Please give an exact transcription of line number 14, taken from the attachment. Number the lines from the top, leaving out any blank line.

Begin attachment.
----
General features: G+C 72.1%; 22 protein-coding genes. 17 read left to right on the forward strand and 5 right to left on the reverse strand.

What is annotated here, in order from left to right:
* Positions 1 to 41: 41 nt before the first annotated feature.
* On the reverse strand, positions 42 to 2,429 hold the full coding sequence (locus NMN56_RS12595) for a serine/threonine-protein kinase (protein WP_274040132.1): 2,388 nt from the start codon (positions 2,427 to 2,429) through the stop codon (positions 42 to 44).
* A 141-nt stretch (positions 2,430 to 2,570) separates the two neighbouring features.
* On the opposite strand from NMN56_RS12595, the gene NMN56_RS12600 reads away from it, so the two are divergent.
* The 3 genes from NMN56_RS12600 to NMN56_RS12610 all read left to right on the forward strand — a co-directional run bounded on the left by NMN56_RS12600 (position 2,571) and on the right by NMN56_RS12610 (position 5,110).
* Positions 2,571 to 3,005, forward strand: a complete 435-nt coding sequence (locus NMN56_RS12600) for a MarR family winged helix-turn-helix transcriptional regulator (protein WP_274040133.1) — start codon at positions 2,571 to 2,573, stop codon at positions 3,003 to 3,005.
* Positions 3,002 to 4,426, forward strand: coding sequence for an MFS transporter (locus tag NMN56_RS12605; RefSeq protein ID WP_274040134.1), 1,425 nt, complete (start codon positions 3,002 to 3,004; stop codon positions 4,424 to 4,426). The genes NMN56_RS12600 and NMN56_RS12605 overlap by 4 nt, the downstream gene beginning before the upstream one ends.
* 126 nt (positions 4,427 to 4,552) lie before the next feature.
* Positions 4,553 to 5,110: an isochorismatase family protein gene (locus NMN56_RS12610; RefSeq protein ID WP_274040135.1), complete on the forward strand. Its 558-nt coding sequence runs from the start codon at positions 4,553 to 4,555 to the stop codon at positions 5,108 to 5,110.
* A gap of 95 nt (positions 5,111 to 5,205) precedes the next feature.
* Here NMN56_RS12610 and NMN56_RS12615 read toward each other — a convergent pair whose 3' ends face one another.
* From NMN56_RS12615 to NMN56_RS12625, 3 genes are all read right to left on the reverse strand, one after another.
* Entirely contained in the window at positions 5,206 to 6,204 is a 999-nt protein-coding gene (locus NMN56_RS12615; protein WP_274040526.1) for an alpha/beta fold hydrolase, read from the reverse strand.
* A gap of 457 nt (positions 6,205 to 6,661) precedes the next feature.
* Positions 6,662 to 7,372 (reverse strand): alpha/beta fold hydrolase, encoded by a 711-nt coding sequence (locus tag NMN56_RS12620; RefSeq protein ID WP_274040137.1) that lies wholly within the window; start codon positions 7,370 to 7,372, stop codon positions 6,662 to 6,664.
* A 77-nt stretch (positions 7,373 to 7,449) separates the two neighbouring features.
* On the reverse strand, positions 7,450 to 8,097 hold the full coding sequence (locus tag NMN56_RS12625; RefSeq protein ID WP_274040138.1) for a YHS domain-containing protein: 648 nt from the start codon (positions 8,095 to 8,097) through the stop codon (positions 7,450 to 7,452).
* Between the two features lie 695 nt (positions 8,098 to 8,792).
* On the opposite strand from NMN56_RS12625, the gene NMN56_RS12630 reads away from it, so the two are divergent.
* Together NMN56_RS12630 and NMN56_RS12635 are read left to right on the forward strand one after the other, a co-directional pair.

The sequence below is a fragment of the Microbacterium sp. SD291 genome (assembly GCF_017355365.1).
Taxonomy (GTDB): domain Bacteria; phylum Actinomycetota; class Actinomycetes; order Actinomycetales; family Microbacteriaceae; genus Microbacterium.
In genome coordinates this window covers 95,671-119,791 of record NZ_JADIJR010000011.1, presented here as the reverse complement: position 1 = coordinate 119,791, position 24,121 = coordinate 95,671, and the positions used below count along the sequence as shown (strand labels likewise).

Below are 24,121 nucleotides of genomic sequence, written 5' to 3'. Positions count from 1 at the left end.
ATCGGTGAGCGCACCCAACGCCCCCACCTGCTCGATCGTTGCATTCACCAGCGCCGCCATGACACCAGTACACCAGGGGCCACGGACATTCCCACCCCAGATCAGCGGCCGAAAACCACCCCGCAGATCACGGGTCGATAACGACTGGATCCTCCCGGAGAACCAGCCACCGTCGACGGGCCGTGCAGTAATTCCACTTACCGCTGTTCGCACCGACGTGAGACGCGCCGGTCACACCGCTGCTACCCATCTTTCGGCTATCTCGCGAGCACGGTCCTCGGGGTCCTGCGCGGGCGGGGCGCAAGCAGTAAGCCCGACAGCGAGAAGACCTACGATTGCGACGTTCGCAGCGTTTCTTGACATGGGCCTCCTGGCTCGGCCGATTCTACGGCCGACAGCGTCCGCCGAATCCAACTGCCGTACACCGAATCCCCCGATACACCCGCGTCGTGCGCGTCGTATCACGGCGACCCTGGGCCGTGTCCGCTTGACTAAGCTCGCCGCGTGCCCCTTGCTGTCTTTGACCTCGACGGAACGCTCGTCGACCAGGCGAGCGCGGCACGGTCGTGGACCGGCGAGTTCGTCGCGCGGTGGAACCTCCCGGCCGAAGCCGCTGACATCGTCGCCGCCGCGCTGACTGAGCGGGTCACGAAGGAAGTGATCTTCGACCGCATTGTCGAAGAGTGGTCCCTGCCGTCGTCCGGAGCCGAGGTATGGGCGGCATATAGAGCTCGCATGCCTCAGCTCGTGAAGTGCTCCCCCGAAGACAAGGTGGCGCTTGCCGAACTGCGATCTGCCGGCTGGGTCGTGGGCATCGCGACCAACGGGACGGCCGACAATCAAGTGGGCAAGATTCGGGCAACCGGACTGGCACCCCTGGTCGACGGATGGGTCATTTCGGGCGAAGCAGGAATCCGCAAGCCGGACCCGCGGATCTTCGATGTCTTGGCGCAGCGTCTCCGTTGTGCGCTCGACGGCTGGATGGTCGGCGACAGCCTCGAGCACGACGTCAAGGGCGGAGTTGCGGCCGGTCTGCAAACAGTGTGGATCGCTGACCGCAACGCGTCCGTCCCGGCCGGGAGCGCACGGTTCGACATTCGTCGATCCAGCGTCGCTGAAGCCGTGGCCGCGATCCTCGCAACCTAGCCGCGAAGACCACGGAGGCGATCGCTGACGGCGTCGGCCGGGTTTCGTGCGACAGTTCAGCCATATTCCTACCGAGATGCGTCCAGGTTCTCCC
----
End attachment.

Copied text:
* From NMN56_RS12615 to NMN56_RS12625, 3 genes are all read right to left on the reverse strand, one after another.